I still can’t decide if I like okara. Although it is commonly used as a meat substitute in the vegetarian food industry, I can’t agree that the texture is similar to that of meat. It taste rather like grounded nuts but for sure, it’s substantial on the tongue. I suppose they are processed once again in order for them to acquire a different texture to be used to make patties, etc.

I intended the mixture of okara, vegetables and tomato paste to be a pasta sauce. However, the okara soaks up liquid. So when more water is added, you simply get wetter okara rather than a nice thick sauce. In line with the high(er) protein diet, this dish can be eaten on its own. After cooking, the okara tastes like very fine couscous. It’s a good I-feel-like-veggie-day meal.

Okara a la Italia topped with cheese

Top it off with a slice of cheese for an extra boost of calcium!


  • One eggplant
  • One zucchini
  • One bell pepper
  • One medium-sized onion
  • 4-5 cloves of garlic
  • One can of peeled tomatoes
  • Tomato paste
  • Paprika or Cayenne Pepper
  • Dried italian herb mix
  • 1-2 teaspoons Sugar
  • 1-2 tablespoons Oil

*I have chosen the typical ratatouille vegetables which go well with tomato. You can add, replace or omit as you like.


  • Mince garlic and onion. Cut up the other vegetables as you prefer.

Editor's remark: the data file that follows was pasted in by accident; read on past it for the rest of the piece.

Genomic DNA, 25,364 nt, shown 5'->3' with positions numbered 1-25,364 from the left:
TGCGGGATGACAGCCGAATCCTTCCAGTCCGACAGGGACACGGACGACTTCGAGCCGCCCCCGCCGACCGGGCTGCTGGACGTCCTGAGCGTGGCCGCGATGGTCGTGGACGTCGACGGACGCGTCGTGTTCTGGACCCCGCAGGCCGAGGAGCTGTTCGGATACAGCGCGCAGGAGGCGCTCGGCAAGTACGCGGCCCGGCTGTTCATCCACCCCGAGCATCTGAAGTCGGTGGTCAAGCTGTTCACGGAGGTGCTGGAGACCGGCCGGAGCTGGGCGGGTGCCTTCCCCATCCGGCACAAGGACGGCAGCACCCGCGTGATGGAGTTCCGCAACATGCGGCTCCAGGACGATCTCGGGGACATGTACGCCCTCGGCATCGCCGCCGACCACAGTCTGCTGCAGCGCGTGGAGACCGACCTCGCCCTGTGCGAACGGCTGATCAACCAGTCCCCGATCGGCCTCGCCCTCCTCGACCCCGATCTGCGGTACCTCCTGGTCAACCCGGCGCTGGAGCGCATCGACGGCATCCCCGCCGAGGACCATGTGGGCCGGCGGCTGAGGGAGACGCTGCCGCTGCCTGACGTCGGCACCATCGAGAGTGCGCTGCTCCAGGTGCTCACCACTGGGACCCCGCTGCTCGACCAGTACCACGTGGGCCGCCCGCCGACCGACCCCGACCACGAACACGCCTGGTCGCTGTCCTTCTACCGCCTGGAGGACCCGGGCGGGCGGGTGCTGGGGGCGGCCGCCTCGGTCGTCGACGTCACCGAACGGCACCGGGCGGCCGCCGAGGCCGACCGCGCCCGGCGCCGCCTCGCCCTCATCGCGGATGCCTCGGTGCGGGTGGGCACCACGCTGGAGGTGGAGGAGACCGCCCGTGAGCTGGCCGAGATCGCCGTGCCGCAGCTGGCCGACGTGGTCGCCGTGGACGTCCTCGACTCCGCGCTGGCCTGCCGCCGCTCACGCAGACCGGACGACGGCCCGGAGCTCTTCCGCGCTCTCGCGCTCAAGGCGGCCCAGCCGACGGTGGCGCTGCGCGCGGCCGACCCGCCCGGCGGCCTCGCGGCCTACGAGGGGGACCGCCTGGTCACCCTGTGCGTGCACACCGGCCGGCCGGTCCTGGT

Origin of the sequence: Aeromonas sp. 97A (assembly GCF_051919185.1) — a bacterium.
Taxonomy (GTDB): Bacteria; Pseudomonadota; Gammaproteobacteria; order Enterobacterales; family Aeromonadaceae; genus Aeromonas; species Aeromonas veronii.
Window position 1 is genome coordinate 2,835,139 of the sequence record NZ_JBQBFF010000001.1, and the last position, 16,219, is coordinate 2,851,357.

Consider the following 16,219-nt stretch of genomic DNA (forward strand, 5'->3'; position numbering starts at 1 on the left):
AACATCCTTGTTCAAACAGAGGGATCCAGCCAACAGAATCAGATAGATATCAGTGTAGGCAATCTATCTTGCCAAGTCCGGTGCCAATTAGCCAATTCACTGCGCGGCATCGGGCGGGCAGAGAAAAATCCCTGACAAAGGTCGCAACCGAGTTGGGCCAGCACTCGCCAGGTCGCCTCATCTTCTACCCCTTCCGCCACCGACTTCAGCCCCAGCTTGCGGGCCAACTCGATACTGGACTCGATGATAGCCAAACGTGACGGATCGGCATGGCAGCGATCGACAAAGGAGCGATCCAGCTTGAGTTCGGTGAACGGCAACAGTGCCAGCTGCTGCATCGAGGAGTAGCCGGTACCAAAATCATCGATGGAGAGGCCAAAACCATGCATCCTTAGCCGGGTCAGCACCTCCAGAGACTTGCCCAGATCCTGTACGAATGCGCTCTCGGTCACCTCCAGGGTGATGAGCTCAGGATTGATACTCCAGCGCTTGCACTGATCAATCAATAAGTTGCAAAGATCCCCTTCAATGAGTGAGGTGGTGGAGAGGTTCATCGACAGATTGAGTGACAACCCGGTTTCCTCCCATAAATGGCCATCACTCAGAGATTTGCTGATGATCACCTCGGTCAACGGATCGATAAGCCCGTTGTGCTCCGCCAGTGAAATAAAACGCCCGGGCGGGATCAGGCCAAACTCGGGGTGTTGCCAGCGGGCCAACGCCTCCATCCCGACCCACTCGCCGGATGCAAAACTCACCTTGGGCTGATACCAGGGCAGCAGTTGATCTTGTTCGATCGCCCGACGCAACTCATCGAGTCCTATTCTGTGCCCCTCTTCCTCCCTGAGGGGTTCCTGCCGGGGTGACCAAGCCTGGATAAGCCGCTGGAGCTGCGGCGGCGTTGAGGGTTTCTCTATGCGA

• Crush peeled tomatoes in a bowl.
  • Heat oil. Sautee garlic and onion for a couple of minutes.
  • Add chopped vegetables. Sautee for another few minutes.
  • Add okara. Mix well with vegetables.
  • Add crushed peeled tomatoes, tomato paste and water (if tomato paste is concentrated)
  • Cover pot and allow mixture to simmer for about half hour. Stir from time to time to avoid a burnt bottom.
  • Add salt, pepper, sugar and italian herb mix to taste.

Makes 4-6 servings

Liquid protein snack – Soya bean Milk

Organic soya beans are readily available in Bio Supermärkte or Reformhaus, if you are living in Germany.

I grew up on soya bean milk. A week doesn’t pass without a serving from the hawker centre. After feeling deprived for months, I finally decided to try and make some at home. It isn’t as difficult as some make it sound. In fact, I take less than an hour to grind, squeeze, cook and clean up.

Leading from my high(er) protein diet, soya bean milk is now used as an in-between meal ‘snack’. I’m not a vegan but I believe substituting soya based products for some meat is always a good idea because soya is fat free.